© 2024
Local NPR for the Cape, Coast & Islands 90.1 91.1 94.3
Play Live Radio
Next Up:
0:00 0:00
Available On Air Stations

Sources of radiation missing from Pilgrim Nuclear Power Station

The Pilgrim Nuclear Power Station is pictured on Tuesday, April 4, 2023, in Plymouth, Mass. (Raquel C. Zaldívar/New England News Collaborative)
Raquel C. Zaldívar
New England News Collaborative
The Pilgrim Nuclear Power Station is pictured on Tuesday, April 4, 2023, in Plymouth, Mass. (Raquel C. Zaldívar/New England News Collaborative)

Several pieces of equipment containing radioactive material have turned up missing at the Pilgrim Nuclear Power Station.

Items such as explosives detectors were not in their expected locations at the time of a periodic inventory in the fall, according to Pilgrim owner Holtec International.

David Noyes, a compliance manager at Holtec, described some of the missing items during a November meeting of the state’s Nuclear Decommissioning Citizens’ Advisory Panel.

“Three of the sources are Nickel-63 sources,” he said. “They're in explosive detectors, similar to what you'd see in any government installation, or any place where access is being controlled and material needs to … go through an explosive detector.”

A Holtec report to the U.S. Nuclear Regulatory Commission indicates that seven sealed pieces of equipment containing low levels of radioactivity were initially identified as missing. Some were exempt from requirements for reporting, and one was later found at the plant.

The discovery of missing items happened in September, and Holtec disclosed it that fall.

Noyes told the panel what Holtec believes happened to five of the sources of radioactivity.

These five sources are assumed to have been disposed of as radioactive waste” during the cleanout of a building, he said.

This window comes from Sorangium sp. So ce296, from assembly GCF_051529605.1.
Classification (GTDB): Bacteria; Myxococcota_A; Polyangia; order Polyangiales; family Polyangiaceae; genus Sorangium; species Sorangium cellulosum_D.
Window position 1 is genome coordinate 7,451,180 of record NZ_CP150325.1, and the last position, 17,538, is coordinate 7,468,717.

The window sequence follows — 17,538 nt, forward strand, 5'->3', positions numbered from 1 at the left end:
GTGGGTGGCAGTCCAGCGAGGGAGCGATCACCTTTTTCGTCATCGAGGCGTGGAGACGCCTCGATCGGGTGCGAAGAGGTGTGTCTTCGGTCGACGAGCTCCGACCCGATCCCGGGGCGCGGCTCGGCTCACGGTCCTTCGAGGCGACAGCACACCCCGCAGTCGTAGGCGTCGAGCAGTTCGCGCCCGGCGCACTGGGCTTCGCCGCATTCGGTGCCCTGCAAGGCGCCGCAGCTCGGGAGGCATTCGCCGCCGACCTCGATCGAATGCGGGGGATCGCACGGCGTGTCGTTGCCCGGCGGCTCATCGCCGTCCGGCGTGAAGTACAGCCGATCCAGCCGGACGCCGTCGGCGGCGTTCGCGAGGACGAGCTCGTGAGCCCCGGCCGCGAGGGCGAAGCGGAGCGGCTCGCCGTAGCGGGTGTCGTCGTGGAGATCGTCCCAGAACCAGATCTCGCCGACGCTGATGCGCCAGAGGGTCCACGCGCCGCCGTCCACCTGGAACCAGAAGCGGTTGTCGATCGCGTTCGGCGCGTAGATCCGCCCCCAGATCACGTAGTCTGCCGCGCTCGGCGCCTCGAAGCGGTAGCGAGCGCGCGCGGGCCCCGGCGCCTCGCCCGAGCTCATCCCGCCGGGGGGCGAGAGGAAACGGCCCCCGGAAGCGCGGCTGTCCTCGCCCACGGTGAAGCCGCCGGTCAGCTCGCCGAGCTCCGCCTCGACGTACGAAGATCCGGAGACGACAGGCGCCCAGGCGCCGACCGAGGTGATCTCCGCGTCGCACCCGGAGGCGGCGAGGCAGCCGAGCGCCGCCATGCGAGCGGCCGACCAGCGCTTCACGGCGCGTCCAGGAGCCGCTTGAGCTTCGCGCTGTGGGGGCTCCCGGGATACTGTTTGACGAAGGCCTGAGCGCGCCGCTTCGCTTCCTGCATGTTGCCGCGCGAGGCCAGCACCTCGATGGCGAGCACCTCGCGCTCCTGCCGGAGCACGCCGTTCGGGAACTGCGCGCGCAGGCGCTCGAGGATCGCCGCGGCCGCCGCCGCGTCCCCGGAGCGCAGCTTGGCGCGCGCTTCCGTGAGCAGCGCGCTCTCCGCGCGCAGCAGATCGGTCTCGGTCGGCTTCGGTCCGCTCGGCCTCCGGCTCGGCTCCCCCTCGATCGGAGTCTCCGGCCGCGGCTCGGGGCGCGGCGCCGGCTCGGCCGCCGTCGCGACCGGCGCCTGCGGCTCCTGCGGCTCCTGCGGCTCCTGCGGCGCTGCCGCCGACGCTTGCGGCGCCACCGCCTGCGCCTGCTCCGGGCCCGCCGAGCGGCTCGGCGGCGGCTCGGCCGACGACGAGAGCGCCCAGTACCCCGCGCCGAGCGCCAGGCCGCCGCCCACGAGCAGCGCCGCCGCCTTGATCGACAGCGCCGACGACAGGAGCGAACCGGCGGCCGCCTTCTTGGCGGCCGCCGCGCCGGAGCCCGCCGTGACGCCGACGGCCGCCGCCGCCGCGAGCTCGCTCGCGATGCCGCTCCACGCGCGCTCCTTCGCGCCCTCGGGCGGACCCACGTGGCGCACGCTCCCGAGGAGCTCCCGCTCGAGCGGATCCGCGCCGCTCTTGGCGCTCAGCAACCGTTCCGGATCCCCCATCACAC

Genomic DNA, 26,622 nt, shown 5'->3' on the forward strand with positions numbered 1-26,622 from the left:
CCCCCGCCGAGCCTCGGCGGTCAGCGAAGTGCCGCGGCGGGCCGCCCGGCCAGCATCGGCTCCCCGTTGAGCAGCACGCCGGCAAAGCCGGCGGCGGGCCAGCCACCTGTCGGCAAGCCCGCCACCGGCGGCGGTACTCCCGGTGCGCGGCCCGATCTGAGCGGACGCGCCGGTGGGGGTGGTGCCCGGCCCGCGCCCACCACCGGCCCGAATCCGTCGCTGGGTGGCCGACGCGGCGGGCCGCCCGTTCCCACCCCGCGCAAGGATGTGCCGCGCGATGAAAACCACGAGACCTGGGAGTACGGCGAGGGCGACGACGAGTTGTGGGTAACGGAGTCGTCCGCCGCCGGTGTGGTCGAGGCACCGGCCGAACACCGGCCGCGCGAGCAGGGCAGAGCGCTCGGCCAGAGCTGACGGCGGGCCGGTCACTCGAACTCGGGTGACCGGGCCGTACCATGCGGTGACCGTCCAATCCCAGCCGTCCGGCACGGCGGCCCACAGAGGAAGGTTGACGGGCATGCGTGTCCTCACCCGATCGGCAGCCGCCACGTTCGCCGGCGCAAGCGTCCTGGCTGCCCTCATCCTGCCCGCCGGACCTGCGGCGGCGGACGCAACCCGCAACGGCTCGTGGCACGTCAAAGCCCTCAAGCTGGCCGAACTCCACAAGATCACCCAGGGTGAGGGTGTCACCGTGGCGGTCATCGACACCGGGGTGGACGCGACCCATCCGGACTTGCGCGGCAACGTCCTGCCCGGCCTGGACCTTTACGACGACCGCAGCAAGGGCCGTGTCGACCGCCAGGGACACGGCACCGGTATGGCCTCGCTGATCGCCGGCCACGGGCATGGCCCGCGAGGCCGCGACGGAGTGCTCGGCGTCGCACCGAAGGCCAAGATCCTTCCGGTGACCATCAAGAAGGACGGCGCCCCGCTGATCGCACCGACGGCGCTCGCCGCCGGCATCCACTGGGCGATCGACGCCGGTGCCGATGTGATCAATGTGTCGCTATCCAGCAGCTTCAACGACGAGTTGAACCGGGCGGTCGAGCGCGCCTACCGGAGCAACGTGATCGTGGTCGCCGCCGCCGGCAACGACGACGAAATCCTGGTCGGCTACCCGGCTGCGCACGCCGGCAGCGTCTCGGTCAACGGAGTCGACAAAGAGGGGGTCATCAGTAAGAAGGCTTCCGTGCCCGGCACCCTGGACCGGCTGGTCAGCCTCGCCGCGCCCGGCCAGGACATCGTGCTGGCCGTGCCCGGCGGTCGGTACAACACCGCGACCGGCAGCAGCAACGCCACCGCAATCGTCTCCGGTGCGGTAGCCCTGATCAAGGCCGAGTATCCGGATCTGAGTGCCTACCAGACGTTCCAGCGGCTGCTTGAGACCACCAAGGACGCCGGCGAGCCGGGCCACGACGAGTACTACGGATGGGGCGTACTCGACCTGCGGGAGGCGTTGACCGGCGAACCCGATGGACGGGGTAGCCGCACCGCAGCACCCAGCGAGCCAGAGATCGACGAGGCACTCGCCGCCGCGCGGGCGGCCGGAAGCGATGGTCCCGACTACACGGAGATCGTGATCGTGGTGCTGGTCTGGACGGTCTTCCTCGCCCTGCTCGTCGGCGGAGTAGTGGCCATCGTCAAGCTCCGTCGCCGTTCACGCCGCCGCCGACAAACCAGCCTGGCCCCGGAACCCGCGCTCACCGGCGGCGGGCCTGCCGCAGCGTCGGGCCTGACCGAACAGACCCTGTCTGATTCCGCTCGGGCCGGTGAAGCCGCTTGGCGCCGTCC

The missing items are getting fresh attention because local activist group Cape Downwinders says it has received an anonymous letter of complaint.

“This is a serious situation if there's missing radioactive materials out,” said Diane Turco, director of Cape Downwinders. “And it looks like Holtec hasn't been paying attention to where this has gone.”

Turco characterized the writer of the anonymous letter as a “whistleblower,” but Holtec spokesman Patrick O’Brien questioned the idea that someone who works at Holtec is behind the recent letter and a previous letter last summer.

The previous letter dealt with an increase in the evaporation of radioactive water from the plant, caused by the installation of submerged heaters.

O’Brien said that in both cases, someone who draws attention to publicly available information has been portrayed as whistleblowing.

In an email, he said the letters are using public information “to create claims that are at the best skewed and the worst outright wrong/false to create a panic and/or headlines that with little effort could be answered in an educated manner.”

The letter claims that four missing sources of radioactivity pose potential health and safety risks.

Holtec described the items in a report to the NRC as “less than IAEA Category 3,” referring to definitions set by the International Atomic Energy Agency.

The IAEA describes the next-lowest category, Category 4, this way: “It is very unlikely that anyone would be permanently injured by this source. However, this amount of unshielded radioactive material, if not safely managed or securely protected, could possibly — although it would be unlikely — temporarily injure someone who handled it or who was otherwise in contact with it for many hours, or who was close to it for a period of many weeks. This amount of radioactive material, if dispersed, could not permanently injure persons.”

Jennette Barnes is a reporter and producer. Named a Master Reporter by the New England Society of News Editors, she brings more than 20 years of news experience to CAI.